The Frugal Vegan Explained

Attention all you tightwads out there, in response to the many inquiries about how much I spend a month on food, I’ve decided to make this the theme of the next few posts. After all, when money is limited, the first thing to go for most people is their food budget and along with it, the fruits and veges, which seem to be dispensable items.

I would like to make a very good case for why you don’t have spend most of your paycheck stocking your fridge AND why a vegan diet can actually be cheaper than your standard American fare.

Another reason why I think this is an important issue to discuss is because I hear it all the time: “I would eat healthier, but it’s just too expensive” (another popular excuse is, I just don’t have the time).


Juice the frugal way…buy what’s on sale. All of this probably cost less an $1, and I shared it with my kids.

I’m a frugal vegan. My food budget is $550 a month for a family of five. We nearly always have a large supply of fresh produce to choose from and we tend to eat quite well. I don’t know what’s typical for other families, but I think $550 a month is fairly reasonable for a family of our size. Now you could say, sheesh, I could eat ramen, mac & cheese, hot dogs, and cold cereal (the cuisine of college students and many single men, including my husband back in the day) and only spend $150 a month and pocket the rest. I would then ask, sure that works, but at what cost to you and your family? It will only take a few years of constant rubbish in the gut to wreck havoc on your bodys systems, costing you your health and in turn, much of your happiness.

So, with this in mind, more details forthcoming on exactly HOW to make a vegan budget work without sacrificing your tastebuds (after all, the cheapest thing to live on is rice and beans, beans and rice, but we all want a little variety, right?). Stay tuned, dear reader, and in the mean time, baby steps….


Comments


  1. Vegan Mothering
    on February 13, 2009 at 4:19 am said:

    spinach and raw salad. I am not joking when I say my kids prefer raw fruits and veggies Basically they eat what I eat, except they eat more peanut butter than I do as P & J sandwiches are one of their favorites. They also love the icecreams I make (I will post some of my favorite recipes). It is true that vegan kids may be deficient in nutrients, but only because their diet consists of processed refined products (the majority of non-vegan kids aren't getting enough of the good stuff and too much of the bad stuff) such as white rice, flour, sugar, ect. All of these refined products not only do not offer much by way of nutrients, but they also deplete and rob the body of vital vitamins and minerals. So much more to say but again, it deserves it's own post. Great question, I encourage you to do your own research, starting with The China Study. That book will address most, if not all of the concerns you may have.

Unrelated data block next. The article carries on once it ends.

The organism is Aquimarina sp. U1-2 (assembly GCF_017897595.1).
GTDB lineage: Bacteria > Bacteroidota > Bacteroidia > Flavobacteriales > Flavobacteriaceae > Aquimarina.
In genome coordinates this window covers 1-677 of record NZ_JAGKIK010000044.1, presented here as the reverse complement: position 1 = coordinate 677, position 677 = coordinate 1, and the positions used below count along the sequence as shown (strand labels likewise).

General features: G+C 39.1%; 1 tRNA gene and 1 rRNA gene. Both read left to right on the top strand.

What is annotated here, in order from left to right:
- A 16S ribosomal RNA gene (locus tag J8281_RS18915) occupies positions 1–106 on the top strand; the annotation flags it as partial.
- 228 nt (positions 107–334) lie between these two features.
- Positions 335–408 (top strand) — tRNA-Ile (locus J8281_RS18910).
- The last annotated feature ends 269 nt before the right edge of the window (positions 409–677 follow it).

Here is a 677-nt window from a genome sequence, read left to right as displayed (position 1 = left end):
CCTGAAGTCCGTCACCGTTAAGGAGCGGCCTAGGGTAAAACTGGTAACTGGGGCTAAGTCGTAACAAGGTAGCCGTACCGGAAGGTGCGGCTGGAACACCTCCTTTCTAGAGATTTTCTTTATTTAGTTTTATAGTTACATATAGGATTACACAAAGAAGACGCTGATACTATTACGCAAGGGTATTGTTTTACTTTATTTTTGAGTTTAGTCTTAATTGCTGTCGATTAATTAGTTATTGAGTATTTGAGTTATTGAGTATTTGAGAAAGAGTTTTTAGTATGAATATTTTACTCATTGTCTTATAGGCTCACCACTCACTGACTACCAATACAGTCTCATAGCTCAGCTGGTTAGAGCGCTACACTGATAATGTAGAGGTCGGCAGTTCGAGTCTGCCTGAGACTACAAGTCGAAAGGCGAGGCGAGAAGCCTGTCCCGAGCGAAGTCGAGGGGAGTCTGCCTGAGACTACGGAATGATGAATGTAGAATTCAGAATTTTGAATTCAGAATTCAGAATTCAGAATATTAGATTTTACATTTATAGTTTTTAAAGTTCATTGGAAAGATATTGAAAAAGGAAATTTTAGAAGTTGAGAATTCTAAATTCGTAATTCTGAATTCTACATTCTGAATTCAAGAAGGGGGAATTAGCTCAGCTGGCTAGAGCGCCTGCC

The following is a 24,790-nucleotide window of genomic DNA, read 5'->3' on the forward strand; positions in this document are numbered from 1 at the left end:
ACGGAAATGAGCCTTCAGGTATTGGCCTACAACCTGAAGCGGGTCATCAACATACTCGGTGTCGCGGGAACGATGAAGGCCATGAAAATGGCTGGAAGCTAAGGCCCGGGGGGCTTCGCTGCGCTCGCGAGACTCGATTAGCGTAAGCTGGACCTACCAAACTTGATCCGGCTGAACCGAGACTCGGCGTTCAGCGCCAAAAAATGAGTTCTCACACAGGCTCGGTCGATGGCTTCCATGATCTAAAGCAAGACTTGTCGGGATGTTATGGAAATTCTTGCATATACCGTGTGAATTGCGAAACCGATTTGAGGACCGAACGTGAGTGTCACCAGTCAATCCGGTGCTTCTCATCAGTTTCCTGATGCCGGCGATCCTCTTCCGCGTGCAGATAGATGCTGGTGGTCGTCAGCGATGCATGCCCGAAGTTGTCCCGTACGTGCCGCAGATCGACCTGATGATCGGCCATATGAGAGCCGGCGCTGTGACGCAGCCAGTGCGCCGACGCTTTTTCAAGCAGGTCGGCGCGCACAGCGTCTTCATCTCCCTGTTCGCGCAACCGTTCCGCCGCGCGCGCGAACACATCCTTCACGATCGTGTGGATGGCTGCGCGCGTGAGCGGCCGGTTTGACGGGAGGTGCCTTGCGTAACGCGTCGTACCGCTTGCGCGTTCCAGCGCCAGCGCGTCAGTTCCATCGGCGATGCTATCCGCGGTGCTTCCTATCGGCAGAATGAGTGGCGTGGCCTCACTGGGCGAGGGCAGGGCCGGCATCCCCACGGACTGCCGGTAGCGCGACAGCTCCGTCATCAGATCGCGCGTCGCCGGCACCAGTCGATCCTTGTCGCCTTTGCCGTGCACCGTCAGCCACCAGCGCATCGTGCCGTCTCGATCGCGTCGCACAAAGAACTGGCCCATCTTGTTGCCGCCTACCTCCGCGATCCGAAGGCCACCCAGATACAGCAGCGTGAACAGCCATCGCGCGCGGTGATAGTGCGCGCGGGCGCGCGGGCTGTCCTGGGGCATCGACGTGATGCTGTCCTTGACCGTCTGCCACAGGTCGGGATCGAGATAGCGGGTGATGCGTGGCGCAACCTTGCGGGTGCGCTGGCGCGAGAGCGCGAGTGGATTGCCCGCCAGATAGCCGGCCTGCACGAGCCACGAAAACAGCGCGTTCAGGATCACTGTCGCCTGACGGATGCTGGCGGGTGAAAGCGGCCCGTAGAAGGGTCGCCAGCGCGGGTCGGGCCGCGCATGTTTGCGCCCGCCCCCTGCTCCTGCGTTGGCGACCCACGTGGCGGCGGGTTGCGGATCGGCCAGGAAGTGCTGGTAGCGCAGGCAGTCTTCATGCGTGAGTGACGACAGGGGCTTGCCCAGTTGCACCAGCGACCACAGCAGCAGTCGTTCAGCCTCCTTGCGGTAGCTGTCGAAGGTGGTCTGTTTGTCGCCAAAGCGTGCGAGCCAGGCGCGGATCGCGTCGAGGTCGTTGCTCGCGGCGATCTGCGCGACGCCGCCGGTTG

2. Vegan Mothering
    on February 13, 2009 at 4:13 am said:

    Abbie, wonderful questions, I will address your concerns in an upcoming post. For now, a great place to start would be to look at the questions on the side of my blog, I will add more questions and answers regarding specific nutrient related concerns. When you say nutrients are you talking about protein (meat) and calcium (dairy)? Because those specific nutrients are abdundant in whole plant foods in the right porportions including fiber (which is essential to keep things "running" smoothly). There is absolutely no fiber in meat and dairy products, which explains that most Americans are CONSTIPATED up the wazhoo (no pun 9intended there). And as for the picky eaters, my kids love most things, except for cooked green things (although they do love

  3. Abbie
    on February 13, 2009 at 2:25 am said:

    And are your kids picky eaters?

  4. Abbie
    on February 13, 2009 at 2:24 am said:

    I'm sure you'll talk about this, but what about your little girl? What does she eat and are you ever concerned about her not getting enough nutrients? I guess when you do it correctly you would actually be consuming the right amount of nutrients but that's where I worry because I don't really know what I'm doing. Plus… I still don't know how I feel about giving up meat and dairy. I'm liking what you're saying (a lot) but still don't know about giving those things up. Oh… and can you give us that recipe for the sauce you put on the fruit? And what about those two bowls next to the raw veggies? I'm curious.